CT: You seem to have a strong sense of place, of the importance of one's location.
EP: I enjoy reading the poet-farmer Wendell Berry. He takes a small piece of land in Kentucky, respects it, cares for it, submits himself to it just as an artist submits himself to his materials. I read Berry, and every time he speaks of "farm" and "land" I insert "parish." . . . The pastor's question is, "Who are these particular people, and how can I be with them in such a way that they can become what God is making them?" My job is simply to be there, teaching, preaching Scripture as well as I can, and being honest with them, not doing anything to interfere with what the Spirit is shaping in them.
CT: What does it mean to experience all the material of our lives as an act of faith?
EP: That I'm responsible for paying attention to the Word of God right here in this locale. The assumption of spirituality is that always God is doing something before I know it. So the task is not to get God to do something I think needs to be done, but to become aware of what God is doing so that I can respond to it and participate and take delight in it.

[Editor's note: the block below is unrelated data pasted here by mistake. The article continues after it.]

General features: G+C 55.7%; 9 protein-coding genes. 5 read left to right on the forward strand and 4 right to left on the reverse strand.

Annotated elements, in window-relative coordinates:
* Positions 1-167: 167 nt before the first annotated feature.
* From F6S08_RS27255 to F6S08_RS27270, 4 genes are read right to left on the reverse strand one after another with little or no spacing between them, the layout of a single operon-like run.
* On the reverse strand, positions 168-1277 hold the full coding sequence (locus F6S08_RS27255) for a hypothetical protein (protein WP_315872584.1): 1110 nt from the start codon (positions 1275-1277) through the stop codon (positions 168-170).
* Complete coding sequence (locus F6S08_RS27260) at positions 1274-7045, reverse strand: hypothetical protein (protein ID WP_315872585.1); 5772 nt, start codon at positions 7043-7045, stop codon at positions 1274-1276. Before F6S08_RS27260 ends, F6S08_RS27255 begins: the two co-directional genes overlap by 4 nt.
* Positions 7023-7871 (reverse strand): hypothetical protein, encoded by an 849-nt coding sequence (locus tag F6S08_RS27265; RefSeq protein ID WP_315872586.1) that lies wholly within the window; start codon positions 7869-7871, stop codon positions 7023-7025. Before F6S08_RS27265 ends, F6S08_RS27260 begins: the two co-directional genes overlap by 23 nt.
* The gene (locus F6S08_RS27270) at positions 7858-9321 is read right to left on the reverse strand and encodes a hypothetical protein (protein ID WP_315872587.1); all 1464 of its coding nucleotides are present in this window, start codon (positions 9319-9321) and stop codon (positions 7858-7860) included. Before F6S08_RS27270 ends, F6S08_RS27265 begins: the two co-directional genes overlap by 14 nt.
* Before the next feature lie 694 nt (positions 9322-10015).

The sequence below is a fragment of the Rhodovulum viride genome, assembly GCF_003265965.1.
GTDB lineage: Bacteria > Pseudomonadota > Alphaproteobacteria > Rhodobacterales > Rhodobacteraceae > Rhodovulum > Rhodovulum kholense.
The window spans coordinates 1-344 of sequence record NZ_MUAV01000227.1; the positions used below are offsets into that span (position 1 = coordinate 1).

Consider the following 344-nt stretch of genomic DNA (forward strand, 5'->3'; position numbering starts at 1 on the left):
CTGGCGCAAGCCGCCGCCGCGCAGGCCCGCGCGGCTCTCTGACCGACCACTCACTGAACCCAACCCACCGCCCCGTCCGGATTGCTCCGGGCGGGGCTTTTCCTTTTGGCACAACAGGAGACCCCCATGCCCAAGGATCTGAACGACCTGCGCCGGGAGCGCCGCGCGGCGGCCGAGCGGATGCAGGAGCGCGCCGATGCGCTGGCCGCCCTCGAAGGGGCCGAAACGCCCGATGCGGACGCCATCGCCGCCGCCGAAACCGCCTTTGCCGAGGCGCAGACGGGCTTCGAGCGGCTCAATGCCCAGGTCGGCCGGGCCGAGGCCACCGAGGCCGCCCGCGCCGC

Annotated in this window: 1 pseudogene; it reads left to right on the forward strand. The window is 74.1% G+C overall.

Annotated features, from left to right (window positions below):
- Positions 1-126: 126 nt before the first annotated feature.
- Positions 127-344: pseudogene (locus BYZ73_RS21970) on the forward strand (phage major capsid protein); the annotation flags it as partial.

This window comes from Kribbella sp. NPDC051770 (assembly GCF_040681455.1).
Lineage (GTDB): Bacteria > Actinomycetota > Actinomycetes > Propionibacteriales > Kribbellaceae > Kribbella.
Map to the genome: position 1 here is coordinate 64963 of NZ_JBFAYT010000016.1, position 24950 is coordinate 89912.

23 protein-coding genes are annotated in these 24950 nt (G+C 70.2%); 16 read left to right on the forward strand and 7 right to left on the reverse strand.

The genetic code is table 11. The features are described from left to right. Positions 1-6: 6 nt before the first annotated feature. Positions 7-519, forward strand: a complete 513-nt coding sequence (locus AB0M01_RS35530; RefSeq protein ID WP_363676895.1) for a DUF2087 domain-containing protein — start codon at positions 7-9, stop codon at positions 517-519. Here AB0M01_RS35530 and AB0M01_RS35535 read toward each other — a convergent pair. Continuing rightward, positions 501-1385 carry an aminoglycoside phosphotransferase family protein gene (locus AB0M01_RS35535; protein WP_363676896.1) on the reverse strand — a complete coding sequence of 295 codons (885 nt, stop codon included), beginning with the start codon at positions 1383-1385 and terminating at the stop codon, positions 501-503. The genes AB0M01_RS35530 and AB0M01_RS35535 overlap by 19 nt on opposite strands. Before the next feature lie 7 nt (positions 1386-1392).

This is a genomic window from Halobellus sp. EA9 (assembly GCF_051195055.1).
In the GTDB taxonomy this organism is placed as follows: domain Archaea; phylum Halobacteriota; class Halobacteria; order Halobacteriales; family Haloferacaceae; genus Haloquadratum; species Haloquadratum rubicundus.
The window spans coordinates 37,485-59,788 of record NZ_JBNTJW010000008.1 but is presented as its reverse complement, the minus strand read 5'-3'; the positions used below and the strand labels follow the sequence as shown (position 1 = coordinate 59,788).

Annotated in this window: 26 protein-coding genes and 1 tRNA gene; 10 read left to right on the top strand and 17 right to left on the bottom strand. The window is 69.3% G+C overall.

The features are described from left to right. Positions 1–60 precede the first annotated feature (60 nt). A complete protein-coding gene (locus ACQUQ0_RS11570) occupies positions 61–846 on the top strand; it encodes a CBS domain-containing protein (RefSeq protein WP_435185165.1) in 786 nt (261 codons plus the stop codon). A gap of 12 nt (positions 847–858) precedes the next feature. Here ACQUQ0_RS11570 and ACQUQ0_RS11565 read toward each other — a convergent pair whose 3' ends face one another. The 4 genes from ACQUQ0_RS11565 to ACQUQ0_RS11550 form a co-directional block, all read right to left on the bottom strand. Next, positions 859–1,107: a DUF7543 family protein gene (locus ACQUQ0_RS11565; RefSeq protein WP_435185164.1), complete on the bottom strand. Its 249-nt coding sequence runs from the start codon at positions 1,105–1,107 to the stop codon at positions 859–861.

CT: As a pastor, then, you see grace in some unlikely situations.
EP: Yes, and my job is not to solve people's problems or make them happy, but to help them to see the grace that is operating in their lives. It's hard to do, because our whole culture is going the other direction, saying that if you're smart enough and get the right kind of help, you can solve all your problems. . . . The work of spirituality is to recognize where we are -- the particular circumstances of our lives -- to recognize grace and say, "Do you suppose God wants to be with me in a way that does not involve changing my spouse or getting rid of my spouse or my kids, but in changing me, and doing something in my life that maybe I could never experience without this pain and this suffering?"
Interview with Eugene Peterson, Christianity Today, 3 April 1987, pages 25-26.